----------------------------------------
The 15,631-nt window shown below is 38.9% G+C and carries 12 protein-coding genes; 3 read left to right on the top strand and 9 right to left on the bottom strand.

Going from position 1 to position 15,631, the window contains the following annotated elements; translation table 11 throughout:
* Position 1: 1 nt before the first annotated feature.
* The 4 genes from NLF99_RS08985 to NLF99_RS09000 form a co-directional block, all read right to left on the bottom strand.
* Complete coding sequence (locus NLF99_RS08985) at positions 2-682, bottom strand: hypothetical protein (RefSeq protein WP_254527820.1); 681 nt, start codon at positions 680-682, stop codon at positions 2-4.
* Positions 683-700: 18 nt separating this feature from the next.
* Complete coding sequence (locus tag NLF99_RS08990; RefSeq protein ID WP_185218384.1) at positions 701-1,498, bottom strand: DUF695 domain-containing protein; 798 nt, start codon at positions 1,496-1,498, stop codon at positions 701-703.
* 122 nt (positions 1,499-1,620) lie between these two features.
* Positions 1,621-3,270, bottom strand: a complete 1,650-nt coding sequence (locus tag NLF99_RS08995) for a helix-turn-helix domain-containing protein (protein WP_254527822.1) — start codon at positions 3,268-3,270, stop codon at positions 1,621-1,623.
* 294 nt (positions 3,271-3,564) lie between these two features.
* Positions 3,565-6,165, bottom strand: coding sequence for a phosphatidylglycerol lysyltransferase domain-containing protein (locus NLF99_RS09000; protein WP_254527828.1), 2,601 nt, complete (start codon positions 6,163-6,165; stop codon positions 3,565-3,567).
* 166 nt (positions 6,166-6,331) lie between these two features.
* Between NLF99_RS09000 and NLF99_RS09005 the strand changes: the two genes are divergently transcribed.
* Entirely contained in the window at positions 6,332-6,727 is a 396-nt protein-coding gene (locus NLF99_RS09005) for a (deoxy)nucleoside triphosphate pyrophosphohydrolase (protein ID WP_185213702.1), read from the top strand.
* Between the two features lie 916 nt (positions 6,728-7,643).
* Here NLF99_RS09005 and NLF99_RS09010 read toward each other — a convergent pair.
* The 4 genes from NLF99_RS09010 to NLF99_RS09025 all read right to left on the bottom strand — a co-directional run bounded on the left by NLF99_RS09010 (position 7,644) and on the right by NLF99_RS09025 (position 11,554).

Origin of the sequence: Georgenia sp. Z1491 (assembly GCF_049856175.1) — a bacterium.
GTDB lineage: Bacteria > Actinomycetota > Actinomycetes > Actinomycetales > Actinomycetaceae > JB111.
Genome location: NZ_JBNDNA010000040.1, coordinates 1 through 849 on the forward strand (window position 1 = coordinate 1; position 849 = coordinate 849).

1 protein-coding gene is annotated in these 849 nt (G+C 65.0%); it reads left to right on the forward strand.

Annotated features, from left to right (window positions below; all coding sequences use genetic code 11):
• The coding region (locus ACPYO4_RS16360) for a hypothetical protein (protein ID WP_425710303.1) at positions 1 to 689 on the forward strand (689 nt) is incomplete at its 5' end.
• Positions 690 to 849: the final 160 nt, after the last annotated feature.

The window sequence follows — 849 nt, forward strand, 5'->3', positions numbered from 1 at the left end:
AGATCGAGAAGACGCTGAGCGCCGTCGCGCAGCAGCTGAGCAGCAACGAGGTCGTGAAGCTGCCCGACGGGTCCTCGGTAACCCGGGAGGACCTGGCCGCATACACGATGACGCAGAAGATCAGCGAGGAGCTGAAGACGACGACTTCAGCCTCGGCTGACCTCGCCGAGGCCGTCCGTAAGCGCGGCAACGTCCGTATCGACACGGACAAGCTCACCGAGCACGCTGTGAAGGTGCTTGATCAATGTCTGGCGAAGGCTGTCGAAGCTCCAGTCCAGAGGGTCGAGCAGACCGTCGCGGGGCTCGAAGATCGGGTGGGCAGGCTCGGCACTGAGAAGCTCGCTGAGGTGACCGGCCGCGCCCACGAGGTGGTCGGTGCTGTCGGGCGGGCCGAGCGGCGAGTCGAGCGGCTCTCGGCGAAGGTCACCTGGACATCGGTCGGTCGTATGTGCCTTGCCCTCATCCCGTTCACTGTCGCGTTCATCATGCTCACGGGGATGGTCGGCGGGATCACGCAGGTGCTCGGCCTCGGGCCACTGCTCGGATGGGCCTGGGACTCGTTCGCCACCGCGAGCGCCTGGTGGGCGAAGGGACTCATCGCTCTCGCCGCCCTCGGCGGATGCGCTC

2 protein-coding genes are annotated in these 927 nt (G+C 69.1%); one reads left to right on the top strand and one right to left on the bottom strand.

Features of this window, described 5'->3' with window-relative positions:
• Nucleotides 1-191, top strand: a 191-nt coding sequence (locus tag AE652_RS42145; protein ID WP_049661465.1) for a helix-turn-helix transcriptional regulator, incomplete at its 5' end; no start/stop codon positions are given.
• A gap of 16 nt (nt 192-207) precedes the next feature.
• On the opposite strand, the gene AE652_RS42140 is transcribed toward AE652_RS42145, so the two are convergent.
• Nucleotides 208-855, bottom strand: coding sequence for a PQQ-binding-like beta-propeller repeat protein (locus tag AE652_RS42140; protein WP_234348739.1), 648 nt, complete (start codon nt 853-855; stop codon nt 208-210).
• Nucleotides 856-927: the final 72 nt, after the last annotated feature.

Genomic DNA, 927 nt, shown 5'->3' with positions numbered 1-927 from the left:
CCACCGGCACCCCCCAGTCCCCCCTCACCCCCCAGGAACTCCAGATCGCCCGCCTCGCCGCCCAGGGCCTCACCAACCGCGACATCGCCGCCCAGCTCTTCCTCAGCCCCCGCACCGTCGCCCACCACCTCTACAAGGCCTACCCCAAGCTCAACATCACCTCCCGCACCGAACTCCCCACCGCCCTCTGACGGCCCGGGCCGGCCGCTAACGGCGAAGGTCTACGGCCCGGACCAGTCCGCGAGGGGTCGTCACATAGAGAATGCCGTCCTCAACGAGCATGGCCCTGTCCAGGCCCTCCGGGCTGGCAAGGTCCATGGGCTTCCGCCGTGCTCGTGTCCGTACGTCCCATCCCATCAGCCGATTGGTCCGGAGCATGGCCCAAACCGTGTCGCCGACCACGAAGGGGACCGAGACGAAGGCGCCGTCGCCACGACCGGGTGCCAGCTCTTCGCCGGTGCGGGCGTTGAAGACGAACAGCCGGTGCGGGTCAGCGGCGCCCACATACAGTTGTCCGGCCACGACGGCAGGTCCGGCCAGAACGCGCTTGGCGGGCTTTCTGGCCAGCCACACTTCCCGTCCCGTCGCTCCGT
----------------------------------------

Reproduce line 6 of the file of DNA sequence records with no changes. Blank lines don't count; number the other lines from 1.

* Positions 683-700: 18 nt separating this feature from the next.